Then wire the common output of the ATS over to an aux panel which is made for 120v (single breaker rail bus for all breakers), so the one and only leg distributes to your 2 single pole breakers. Size all the wire's gauge properly between 30a breaker > ATS > aux breaker panel for 30a load, and size the gauge wires coming off the aux panel 120v breakers for the size of those breakers (most likely you will use 15a breakers for those (15a @ 120v = 1800w or 20a @ 120v = 2400w). You could do one 20a breaker or two 15a breakers, as your inverter is rated at 2000w continuous and 4000w surge.
 
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waywaynorcal

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the inverter I have is the PS1003 2000w 4000w surge. Info in the pic below.
 

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waywaynorcal

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Is that breaker box a single leg box?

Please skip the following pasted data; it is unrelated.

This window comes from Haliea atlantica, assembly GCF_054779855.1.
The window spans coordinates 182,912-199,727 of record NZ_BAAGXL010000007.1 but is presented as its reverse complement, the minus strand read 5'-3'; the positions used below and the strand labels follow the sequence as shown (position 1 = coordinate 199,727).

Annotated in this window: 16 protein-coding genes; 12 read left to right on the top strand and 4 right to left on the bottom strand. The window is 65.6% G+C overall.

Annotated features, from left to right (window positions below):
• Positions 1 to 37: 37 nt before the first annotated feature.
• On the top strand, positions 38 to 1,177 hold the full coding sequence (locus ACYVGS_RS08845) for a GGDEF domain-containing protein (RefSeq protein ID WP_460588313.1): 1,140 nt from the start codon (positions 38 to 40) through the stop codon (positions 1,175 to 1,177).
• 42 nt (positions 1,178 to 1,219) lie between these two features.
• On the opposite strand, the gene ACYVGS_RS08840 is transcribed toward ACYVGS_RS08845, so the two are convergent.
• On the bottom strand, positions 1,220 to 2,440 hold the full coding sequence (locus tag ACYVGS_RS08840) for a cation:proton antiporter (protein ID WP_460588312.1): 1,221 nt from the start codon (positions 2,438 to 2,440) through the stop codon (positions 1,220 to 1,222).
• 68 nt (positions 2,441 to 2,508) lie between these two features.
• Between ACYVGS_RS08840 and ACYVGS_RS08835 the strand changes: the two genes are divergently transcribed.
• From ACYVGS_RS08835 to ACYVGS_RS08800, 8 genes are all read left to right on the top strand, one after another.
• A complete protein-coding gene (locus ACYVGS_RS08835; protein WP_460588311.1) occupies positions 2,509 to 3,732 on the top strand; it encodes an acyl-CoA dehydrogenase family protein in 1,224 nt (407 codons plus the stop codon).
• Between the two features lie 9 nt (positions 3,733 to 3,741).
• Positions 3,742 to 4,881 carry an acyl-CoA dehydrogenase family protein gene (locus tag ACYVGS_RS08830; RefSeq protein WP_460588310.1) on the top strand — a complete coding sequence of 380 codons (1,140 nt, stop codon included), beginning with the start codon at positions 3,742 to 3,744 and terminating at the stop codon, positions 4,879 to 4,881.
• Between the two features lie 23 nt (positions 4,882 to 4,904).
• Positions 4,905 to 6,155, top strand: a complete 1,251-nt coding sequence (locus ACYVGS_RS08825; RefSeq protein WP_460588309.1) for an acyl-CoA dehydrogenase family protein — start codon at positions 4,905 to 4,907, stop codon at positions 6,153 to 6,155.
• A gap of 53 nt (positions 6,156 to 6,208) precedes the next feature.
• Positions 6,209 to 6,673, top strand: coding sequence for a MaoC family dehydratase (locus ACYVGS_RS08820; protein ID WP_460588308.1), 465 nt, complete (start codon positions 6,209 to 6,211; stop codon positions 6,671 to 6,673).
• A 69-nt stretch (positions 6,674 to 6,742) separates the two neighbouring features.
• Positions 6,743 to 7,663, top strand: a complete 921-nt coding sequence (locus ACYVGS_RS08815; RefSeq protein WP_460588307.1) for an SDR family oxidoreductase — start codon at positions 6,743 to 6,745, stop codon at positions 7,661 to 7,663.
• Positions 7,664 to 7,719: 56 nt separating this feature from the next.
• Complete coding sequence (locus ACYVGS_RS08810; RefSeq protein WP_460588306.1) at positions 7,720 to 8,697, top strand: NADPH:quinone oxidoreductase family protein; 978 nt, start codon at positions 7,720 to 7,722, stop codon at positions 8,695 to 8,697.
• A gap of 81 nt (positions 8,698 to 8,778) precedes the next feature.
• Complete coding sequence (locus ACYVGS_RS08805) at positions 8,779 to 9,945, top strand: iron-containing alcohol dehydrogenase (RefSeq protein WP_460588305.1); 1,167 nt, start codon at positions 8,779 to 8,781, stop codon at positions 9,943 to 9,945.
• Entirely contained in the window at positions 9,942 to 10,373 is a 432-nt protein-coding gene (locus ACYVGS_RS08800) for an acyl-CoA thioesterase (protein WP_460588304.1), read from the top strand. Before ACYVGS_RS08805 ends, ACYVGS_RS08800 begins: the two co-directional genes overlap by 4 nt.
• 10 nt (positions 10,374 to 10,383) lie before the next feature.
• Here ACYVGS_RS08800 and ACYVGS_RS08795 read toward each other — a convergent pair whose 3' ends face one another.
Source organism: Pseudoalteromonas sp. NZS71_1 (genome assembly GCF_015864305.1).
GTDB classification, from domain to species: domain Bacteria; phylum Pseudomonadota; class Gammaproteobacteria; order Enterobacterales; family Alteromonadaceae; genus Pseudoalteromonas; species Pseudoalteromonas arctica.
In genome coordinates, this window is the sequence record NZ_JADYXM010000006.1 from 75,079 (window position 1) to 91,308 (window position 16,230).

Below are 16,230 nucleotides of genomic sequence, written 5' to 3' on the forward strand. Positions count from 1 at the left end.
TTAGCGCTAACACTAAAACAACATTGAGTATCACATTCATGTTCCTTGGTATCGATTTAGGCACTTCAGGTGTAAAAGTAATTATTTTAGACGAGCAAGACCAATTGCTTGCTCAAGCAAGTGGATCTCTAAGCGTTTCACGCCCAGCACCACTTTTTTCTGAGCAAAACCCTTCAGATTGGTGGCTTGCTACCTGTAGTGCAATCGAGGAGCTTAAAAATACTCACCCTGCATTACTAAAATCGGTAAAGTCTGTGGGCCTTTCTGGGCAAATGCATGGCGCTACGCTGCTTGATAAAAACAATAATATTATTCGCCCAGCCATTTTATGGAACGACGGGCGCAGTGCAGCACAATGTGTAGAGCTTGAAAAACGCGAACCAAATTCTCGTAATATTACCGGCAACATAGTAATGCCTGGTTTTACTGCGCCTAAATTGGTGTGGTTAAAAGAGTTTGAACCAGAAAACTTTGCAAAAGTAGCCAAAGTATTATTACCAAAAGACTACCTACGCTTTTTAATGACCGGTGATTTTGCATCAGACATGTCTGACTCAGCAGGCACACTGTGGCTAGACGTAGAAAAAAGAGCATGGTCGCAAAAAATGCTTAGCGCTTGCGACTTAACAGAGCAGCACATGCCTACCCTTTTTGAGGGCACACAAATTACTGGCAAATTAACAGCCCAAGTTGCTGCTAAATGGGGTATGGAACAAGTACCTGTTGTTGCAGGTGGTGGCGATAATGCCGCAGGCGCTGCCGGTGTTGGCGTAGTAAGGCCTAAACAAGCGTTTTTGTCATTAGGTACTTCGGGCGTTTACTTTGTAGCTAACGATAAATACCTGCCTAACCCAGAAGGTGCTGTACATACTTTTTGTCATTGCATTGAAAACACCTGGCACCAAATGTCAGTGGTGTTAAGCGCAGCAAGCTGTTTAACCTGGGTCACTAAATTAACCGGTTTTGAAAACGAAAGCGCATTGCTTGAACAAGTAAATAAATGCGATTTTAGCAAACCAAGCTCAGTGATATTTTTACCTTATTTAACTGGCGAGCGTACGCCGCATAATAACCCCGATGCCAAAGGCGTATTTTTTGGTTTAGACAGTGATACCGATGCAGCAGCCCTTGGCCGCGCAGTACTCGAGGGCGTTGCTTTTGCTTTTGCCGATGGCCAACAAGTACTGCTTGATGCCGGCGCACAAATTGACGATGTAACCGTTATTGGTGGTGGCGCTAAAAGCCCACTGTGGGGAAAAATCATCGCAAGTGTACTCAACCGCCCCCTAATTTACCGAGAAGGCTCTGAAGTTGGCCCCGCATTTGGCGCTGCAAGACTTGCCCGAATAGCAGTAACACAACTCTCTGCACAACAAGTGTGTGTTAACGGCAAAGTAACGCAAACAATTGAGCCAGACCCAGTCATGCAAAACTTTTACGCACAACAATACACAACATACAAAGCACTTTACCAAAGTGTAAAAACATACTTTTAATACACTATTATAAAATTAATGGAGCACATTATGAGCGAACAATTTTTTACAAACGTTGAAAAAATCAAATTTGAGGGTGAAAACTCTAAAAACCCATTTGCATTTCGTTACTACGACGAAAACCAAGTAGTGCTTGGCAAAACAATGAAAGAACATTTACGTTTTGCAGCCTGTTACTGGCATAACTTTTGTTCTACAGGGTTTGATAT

I will take one leg off the dryer and disconnect the other leg at the house panel 30amp breaker. The wire size is 10 / 3. Run the leg to the ATS then from the ATS to the inverter I will run 12 /2. And from the outlet on the ATS to the appliances I will run 12/2 to 3 separate recepticals.
I'll run the 20 amp in the the 2 slot mini panel and put that on the outlet line from the ATS in-between the ATS and the 3 recepticals.
I am a little confused about the grounds. In the mini panel I am not sure where to run the ground as well as the other grounds.
On the right in the photo is the current setup with the ATS not wired. I plan on putting the mini breaker box on the left on the wall.
 

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Samsonite801

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Is that breaker box a single leg box?
I will take one leg off the dryer and disconnect the other leg at the house panel 30amp breaker. The wire size is 10 / 3. Run the leg to the ATS then from the ATS to the inverter I will run 12 /2. And from the outlet on the ATS to the appliances I will run 12/2 to 3 separate recepticals.